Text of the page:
About Me

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North Somerset, United Kingdom
My parents were worried when I ran around with scissors – now I play with fire and (intentionally) break glass! Based in the beautiful South West of England, close to the sea and often the scene of beautiful sunsets, I am inspired by the countryside around. Working with sea glass collected from remote beaches, soda lime glass from Murano, Italy, Europe, USA and beyond, I create artisan beads, for use in my own jewellery or for you to enjoy in your own creations. But I couldn’t stop there; continuing the theme from round rods to flat sheets, mostly from the USA, I break large sheets of transparent, opaque, multi-coloured and dichroic glass into much smaller pieces to make a kiln-formed range of bright, colourful jewellery and home decoration. Each piece I make is individually designed around the shape, size and beauty of the materials and intended to be unique, wearable, usable and affordable. All my glass work is kiln annealed for strength and durability and designed to give pleasure for years to come.

Tuesday, 3 November 2009

A visit to Hesterbombe - these look like 'fun guys'


So this is England in the Fall, not quite New England, but I'm not lucky enough to be able to go there this year (or any other for that matter). The leaves are turning gorgeous shades of gold and it's fun to walk through deep piles of leaves making that swishing sound as you go. I'd forgotten that delight from being a child again.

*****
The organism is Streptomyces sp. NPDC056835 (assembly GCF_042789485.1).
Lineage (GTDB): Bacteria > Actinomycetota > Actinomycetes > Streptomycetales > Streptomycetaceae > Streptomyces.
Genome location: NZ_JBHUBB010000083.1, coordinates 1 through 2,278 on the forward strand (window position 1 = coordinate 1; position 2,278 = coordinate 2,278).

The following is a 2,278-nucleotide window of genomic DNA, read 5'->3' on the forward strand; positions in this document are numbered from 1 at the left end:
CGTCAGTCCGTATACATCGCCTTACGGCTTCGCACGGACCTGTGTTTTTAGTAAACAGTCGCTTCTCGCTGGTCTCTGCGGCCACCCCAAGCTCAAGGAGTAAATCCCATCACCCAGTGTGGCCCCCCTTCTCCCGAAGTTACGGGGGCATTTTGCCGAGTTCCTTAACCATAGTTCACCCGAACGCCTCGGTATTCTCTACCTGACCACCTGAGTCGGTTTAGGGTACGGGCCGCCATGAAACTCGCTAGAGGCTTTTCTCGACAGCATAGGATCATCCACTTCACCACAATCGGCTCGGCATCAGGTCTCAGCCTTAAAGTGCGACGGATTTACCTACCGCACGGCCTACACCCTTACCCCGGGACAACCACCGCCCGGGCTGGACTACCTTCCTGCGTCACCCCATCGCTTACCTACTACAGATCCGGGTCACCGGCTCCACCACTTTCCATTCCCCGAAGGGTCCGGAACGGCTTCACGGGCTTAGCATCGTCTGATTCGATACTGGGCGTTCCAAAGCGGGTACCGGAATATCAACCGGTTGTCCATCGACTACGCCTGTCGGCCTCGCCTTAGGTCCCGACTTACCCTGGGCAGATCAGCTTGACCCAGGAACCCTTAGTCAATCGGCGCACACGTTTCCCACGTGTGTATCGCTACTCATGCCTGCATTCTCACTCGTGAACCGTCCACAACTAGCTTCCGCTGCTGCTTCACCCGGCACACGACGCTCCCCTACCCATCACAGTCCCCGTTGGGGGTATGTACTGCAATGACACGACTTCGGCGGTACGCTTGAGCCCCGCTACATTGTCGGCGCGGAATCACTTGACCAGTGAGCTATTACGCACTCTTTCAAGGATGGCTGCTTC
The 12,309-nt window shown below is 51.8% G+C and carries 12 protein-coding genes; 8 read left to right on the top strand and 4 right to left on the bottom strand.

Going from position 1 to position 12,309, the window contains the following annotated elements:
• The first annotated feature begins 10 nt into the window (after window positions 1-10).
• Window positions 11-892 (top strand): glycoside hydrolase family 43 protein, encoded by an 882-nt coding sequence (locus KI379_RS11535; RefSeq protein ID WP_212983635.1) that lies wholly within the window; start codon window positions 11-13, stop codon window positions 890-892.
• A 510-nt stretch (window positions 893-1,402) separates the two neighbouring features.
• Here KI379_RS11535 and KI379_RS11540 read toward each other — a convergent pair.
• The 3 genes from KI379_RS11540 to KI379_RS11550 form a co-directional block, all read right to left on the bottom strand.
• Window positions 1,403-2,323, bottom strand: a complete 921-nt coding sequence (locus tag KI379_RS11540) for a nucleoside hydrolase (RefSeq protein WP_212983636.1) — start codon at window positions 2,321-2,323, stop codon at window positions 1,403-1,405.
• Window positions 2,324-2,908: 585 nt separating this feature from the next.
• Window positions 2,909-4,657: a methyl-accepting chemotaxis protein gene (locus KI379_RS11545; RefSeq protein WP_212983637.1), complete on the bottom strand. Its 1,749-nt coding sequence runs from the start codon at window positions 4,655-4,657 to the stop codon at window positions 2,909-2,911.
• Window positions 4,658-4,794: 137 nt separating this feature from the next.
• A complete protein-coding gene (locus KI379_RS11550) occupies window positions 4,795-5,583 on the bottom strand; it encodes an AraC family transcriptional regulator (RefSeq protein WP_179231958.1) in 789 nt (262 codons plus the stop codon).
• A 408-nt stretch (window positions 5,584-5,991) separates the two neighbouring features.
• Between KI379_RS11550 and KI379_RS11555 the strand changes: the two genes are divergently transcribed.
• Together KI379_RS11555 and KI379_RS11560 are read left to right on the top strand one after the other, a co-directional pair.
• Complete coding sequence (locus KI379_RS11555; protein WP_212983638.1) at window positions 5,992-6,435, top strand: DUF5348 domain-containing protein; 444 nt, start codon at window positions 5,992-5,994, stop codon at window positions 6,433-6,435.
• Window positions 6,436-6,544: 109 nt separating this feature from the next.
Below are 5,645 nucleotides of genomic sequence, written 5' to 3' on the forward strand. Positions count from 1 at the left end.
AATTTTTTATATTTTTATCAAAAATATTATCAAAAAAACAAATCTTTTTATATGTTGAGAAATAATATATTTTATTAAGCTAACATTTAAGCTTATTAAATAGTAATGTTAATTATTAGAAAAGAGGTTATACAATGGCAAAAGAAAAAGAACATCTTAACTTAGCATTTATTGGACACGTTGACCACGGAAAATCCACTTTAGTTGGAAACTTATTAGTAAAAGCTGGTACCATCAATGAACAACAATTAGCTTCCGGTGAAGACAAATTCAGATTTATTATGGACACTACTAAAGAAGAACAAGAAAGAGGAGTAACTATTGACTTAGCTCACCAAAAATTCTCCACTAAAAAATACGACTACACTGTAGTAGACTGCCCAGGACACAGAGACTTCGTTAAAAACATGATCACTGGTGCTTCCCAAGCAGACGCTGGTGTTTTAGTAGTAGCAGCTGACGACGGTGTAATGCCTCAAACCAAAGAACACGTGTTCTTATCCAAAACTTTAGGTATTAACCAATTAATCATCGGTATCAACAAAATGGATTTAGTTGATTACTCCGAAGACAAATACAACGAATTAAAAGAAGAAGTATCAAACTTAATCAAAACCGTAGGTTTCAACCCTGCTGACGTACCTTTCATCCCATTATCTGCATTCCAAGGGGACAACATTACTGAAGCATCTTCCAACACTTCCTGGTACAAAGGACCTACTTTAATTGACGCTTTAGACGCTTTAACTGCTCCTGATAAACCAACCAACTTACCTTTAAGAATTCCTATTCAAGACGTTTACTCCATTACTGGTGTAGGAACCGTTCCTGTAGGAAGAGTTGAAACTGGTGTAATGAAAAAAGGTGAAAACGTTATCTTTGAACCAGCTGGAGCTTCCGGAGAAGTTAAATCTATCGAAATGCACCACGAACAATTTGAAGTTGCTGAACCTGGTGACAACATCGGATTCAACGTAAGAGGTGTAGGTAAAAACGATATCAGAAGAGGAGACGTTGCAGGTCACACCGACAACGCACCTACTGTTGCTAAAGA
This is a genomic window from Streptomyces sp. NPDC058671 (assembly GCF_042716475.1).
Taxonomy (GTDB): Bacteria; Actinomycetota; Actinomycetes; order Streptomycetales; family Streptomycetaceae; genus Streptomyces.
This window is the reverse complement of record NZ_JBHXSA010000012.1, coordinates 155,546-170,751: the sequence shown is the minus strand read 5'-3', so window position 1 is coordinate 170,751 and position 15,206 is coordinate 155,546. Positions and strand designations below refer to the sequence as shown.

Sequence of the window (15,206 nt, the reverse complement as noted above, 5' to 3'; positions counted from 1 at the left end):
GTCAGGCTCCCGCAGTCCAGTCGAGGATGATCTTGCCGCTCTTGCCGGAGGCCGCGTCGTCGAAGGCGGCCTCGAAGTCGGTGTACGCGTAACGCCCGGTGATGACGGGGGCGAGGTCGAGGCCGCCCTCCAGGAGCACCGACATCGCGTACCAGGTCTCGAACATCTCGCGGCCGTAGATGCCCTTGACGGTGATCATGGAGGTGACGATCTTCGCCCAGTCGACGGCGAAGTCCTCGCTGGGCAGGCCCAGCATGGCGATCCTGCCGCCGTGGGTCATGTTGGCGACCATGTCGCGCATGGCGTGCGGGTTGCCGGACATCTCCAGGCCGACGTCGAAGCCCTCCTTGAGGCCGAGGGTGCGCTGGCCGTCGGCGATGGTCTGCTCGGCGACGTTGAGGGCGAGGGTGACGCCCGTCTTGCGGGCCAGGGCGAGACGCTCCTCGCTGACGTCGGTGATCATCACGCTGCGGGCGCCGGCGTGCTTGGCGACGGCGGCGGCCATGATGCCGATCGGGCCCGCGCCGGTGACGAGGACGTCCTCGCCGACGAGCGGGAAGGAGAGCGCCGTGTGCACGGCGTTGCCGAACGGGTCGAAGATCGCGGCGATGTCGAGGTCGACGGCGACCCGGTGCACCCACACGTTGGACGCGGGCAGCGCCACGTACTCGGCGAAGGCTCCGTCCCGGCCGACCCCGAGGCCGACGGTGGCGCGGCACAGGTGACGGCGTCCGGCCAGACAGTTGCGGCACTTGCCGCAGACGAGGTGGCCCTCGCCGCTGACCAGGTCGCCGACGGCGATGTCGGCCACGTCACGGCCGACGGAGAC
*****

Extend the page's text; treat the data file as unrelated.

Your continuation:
As we were walking around we came across a lot of fungi. A few I know the names of, most I don't, and I wouldn't trust myself to know the deadly from the delicious.

This one was growing on an old tree stump, I presume it is a sort of bracket fungus, so called because it looks like a bracket on a wall.


Shaggy Inkcap, because it's shaggy and the black liquid that this mushroom releases after being picked was once used as ink


It can be eaten, but is poisonous when consumed with alcohol – hence another common name, tippler's bane.

Next up we discovered some Fly Agaric - how suitable for Halloween! I always thought this was poisonous but apparently deaths are rare and it is widely eaten in Eastern Europe. It is best known though for its hallucinogenic properties!


Then we found some small puffballs. I prefer them when they are large and ripe, a quick touch on the top usually generates 'puffs' of spores being released. These are good to eat - assuming you are sure of what you are picking!


I don't know what the next ones are. They look a bit like Cep, but since I wasn't collecting them and wouldn't harvest my own to eat without an expert in tow, I'll just enjoy their beauty.


All this talk of food, between Nature Boy (husband is a total Townie, trees are trees and all mushrooms come from Tesco) had us heading back to the restaurant for coffee and cakes. You'll notice, if you read my blog often, coffee and cakes is a recurring theme!

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